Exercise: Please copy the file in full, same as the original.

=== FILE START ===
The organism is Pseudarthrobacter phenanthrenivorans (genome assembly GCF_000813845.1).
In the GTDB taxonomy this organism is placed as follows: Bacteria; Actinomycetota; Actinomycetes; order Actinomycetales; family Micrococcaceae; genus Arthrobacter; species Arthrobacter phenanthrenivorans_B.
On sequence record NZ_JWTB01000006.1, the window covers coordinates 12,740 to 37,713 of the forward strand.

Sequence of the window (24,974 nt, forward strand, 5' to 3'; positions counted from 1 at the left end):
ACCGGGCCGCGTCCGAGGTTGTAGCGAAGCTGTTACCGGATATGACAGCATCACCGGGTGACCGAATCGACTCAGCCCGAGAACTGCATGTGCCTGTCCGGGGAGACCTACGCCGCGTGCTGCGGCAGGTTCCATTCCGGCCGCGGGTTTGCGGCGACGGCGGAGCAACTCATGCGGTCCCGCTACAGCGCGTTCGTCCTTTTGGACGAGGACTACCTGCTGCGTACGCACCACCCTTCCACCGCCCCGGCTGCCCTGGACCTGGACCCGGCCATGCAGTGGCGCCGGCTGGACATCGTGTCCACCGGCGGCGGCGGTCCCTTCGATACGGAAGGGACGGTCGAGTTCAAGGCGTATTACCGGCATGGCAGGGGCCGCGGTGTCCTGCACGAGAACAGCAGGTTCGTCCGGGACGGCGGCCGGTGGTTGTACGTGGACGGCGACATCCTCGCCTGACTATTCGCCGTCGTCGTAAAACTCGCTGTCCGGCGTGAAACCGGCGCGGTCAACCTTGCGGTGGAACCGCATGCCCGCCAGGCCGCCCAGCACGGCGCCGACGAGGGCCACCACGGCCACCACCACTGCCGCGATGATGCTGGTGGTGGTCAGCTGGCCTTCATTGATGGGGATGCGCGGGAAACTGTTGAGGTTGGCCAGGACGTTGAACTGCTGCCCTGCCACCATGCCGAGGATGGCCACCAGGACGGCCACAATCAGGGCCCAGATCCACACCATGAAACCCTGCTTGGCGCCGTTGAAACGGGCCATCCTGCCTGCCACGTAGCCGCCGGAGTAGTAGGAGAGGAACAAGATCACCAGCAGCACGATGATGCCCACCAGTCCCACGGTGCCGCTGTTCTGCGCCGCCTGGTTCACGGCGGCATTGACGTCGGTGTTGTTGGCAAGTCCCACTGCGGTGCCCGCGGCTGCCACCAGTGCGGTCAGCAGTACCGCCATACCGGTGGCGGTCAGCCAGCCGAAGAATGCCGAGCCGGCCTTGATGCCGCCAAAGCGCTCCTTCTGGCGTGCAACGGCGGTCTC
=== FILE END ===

The organism is Pseudarthrobacter phenanthrenivorans (genome assembly GCF_000813845.1).
In the GTDB taxonomy this organism is placed as follows: Bacteria; Actinomycetota; Actinomycetes; order Actinomycetales; family Micrococcaceae; genus Arthrobacter; species Arthrobacter phenanthrenivorans_B.
On sequence record NZ_JWTB01000006.1, the window covers coordinates 12,740 to 37,713 of the forward strand.

Sequence of the window (24,974 nt, forward strand, 5' to 3'; positions counted from 1 at the left end):
ACCGGGCCGCGTCCGAGGTTGTAGCGAAGCTGTTACCGGATATGACAGCATCACCGGGTGACCGAATCGACTCAGCCCGAGAACTGCATGTGCCTGTCCGGGGAGACCTACGCCGCGTGCTGCGGCAGGTTCCATTCCGGCCGCGGGTTTGCGGCGACGGCGGAGCAACTCATGCGGTCCCGCTACAGCGCGTTCGTCCTTTTGGACGAGGACTACCTGCTGCGTACGCACCACCCTTCCACCGCCCCGGCTGCCCTGGACCTGGACCCGGCCATGCAGTGGCGCCGGCTGGACATCGTGTCCACCGGCGGCGGCGGTCCCTTCGATACGGAAGGGACGGTCGAGTTCAAGGCGTATTACCGGCATGGCAGGGGCCGCGGTGTCCTGCACGAGAACAGCAGGTTCGTCCGGGACGGCGGCCGGTGGTTGTACGTGGACGGCGACATCCTCGCCTGACTATTCGCCGTCGTCGTAAAACTCGCTGTCCGGCGTGAAACCGGCGCGGTCAACCTTGCGGTGGAACCGCATGCCCGCCAGGCCGCCCAGCACGGCGCCGACGAGGGCCACCACGGCCACCACCACTGCCGCGATGATGCTGGTGGTGGTCAGCTGGCCTTCATTGATGGGGATGCGCGGGAAACTGTTGAGGTTGGCCAGGACGTTGAACTGCTGCCCTGCCACCATGCCGAGGATGGCCACCAGGACGGCCACAATCAGGGCCCAGATCCACACCATGAAACCCTGCTTGGCGCCGTTGAAACGGGCCATCCTGCCTGCCACGTAGCCGCCGGAGTAGTAGGAGAGGAACAAGATCACCAGCAGCACGATGATGCCCACCAGTCCCACGGTGCCGCTGTTCTGCGCCGCCTGGTTCACGGCGGCATTGACGTCGGTGTTGTTGGCAAGTCCCACTGCGGTGCCCGCGGCTGCCACCAGTGCGGTCAGCAGTACCGCCATACCGGTGGCGGTCAGCCAGCCGAAGAATGCCGAGCCGGCCTTGATGCCGCCAAAGCGCTCCTTCTGGCGTGCAACGGCGGTCTC